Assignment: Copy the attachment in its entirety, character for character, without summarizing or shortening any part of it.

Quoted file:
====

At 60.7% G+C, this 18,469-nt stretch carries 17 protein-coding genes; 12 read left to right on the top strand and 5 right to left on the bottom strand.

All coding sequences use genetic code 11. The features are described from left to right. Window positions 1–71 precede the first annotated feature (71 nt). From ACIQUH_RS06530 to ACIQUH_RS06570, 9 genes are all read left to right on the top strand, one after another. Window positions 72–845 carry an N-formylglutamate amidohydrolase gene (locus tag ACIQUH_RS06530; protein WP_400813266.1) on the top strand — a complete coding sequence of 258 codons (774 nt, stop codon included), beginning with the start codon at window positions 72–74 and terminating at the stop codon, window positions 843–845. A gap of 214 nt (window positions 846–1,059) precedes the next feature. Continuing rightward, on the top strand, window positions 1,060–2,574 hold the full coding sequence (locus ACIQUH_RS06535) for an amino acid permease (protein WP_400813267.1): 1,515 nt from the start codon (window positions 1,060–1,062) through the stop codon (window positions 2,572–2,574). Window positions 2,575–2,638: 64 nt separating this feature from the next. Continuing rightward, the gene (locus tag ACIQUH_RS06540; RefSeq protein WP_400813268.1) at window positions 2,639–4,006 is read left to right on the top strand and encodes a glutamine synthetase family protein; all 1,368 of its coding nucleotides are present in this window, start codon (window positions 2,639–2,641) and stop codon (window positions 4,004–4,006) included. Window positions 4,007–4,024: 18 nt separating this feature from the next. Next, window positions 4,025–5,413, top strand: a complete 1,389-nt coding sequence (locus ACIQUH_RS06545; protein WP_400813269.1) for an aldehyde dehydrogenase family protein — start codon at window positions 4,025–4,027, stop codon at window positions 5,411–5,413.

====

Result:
At 60.7% G+C, this 18,469-nt stretch carries 17 protein-coding genes; 12 read left to right on the top strand and 5 right to left on the bottom strand.

All coding sequences use genetic code 11. The features are described from left to right. Window positions 1–71 precede the first annotated feature (71 nt). From ACIQUH_RS06530 to ACIQUH_RS06570, 9 genes are all read left to right on the top strand, one after another. Window positions 72–845 carry an N-formylglutamate amidohydrolase gene (locus tag ACIQUH_RS06530; protein WP_400813266.1) on the top strand — a complete coding sequence of 258 codons (774 nt, stop codon included), beginning with the start codon at window positions 72–74 and terminating at the stop codon, window positions 843–845. A gap of 214 nt (window positions 846–1,059) precedes the next feature. Continuing rightward, on the top strand, window positions 1,060–2,574 hold the full coding sequence (locus ACIQUH_RS06535) for an amino acid permease (protein WP_400813267.1): 1,515 nt from the start codon (window positions 1,060–1,062) through the stop codon (window positions 2,572–2,574). Window positions 2,575–2,638: 64 nt separating this feature from the next. Continuing rightward, the gene (locus tag ACIQUH_RS06540; RefSeq protein WP_400813268.1) at window positions 2,639–4,006 is read left to right on the top strand and encodes a glutamine synthetase family protein; all 1,368 of its coding nucleotides are present in this window, start codon (window positions 2,639–2,641) and stop codon (window positions 4,004–4,006) included. Window positions 4,007–4,024: 18 nt separating this feature from the next. Next, window positions 4,025–5,413, top strand: a complete 1,389-nt coding sequence (locus ACIQUH_RS06545; protein WP_400813269.1) for an aldehyde dehydrogenase family protein — start codon at window positions 4,025–4,027, stop codon at window positions 5,411–5,413.